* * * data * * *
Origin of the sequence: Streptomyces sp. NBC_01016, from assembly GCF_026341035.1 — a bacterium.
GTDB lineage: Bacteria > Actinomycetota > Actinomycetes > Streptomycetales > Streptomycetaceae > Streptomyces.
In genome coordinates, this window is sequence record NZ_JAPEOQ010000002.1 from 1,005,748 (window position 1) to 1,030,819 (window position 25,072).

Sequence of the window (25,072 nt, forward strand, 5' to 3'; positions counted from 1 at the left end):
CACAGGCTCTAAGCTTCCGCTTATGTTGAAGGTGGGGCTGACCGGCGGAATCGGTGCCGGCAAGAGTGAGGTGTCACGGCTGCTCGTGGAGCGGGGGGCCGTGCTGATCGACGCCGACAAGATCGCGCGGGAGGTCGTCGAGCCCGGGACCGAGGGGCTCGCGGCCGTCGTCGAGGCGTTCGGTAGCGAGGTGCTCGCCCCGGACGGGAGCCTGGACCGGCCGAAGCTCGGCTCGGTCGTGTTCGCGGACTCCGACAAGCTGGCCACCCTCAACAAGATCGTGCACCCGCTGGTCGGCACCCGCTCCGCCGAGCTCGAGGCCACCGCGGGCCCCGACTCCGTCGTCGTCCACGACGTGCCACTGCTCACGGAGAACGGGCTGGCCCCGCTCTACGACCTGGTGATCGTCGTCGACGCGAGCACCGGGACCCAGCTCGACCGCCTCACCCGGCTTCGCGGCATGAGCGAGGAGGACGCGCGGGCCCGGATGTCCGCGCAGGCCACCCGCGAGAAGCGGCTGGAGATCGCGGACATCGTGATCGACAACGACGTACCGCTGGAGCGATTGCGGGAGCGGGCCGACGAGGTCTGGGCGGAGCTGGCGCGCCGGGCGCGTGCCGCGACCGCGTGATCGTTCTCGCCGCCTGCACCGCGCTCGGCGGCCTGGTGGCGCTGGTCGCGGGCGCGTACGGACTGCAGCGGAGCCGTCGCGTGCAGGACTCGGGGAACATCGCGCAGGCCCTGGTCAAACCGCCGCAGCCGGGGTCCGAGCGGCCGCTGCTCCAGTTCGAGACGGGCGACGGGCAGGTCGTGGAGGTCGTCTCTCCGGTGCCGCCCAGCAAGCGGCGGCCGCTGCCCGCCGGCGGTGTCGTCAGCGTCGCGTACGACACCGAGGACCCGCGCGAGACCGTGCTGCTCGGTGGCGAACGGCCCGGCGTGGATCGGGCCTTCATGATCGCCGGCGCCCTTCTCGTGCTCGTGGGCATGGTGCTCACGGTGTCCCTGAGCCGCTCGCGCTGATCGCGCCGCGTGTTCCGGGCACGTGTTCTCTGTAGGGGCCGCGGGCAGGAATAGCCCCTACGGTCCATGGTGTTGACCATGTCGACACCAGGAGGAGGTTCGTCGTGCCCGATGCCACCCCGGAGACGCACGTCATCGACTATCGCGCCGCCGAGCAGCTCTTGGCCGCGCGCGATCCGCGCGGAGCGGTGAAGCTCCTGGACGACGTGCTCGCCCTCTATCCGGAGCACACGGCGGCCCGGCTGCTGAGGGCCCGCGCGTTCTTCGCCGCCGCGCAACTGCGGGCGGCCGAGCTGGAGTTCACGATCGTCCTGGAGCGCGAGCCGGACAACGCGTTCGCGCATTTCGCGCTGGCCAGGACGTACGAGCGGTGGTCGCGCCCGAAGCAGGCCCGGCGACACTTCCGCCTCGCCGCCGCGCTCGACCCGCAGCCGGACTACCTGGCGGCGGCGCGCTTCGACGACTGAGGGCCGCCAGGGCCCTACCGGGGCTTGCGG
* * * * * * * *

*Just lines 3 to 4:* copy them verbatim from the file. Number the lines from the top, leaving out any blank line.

In genome coordinates, this window is sequence record NZ_JAPEOQ010000002.1 from 1,005,748 (window position 1) to 1,030,819 (window position 25,072).

Sequence of the window (25,072 nt, forward strand, 5' to 3'; positions counted from 1 at the left end):